Lower Cardiac Vagal Activity Predicts Self-Reported Difficulties With Emotion Regulation in Adolescents With ADHD
Journal article, Peer reviewed
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OriginalversjonFrontiers in Psychiatry. 2020, 11, 244. 10.3389/fpsyt.2020.00244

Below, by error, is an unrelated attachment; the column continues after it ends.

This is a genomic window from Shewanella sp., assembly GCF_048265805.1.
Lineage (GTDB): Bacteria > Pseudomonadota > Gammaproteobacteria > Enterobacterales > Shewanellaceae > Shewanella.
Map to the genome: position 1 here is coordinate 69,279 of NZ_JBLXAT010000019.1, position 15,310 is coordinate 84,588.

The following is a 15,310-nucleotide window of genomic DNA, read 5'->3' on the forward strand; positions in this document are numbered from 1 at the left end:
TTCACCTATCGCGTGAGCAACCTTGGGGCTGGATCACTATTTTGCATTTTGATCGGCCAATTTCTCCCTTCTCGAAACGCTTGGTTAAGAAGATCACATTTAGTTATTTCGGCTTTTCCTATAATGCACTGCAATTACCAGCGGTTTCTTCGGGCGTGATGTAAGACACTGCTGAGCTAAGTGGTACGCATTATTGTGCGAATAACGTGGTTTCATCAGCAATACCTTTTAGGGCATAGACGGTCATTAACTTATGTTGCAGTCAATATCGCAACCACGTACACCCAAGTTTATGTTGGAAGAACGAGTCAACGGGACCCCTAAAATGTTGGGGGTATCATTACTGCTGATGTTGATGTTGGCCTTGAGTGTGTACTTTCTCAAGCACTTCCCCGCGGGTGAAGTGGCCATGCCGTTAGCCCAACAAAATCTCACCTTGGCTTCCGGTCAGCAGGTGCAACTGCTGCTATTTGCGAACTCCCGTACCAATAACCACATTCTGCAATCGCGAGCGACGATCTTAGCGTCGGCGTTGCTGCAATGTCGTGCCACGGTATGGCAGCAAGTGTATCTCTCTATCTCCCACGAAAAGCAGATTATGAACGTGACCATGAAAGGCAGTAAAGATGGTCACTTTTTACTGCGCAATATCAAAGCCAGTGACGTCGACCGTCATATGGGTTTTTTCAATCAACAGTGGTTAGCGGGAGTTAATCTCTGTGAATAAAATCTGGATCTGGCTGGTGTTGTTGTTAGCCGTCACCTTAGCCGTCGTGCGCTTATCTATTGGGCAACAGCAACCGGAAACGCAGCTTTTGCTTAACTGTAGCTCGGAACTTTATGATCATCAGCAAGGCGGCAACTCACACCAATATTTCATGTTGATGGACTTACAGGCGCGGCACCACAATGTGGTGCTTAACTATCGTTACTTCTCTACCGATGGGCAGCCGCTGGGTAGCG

Objective: To investigate the relation between cardiac vagal activity (CVA), a measure of autonomic nervous system (ANS) flexibility, and self-reported emotion regulation (ER) difficulties in adolescents with attention-deficit/hyperactivity disorder (ADHD) and controls. Methods: The sample comprised 11–17-year-old adolescents with ADHD (n=34) and controls (n = 33). Multiple linear regression analyses investigated the relation between CVA, as indexed by high frequency heart rate variability (HF-HRV), and ER difficulties as assessed by the Difficulties in Emotion Regulation Scale (DERS). Supplemental analyses were performed in ADHD and control groups separately. Analyses assessed effects of body mass index (BMI), physical activity levels, and HF peak as a surrogate of respiration on CVA. Results: Lower CVA was associated with ER difficulties, and specifically with limited access to effective ER strategies. When investigating the relation between CVA and ER in the ADHD and control groups separately, there was a tendency of lower CVA predicting limited access to effective ER strategies in the ADHD group, and not in the control group. Conclusion: The results suggest that lower CVA, i.e., reduced ANS flexibility, in adolescents with ADHD and controls is associated with self-reported ER difficulties, and specifically with limited access to effective ER strategies. There was a tendency for lower CVA to predict limited ER strategies only in the adolescents with ADHD and not controls.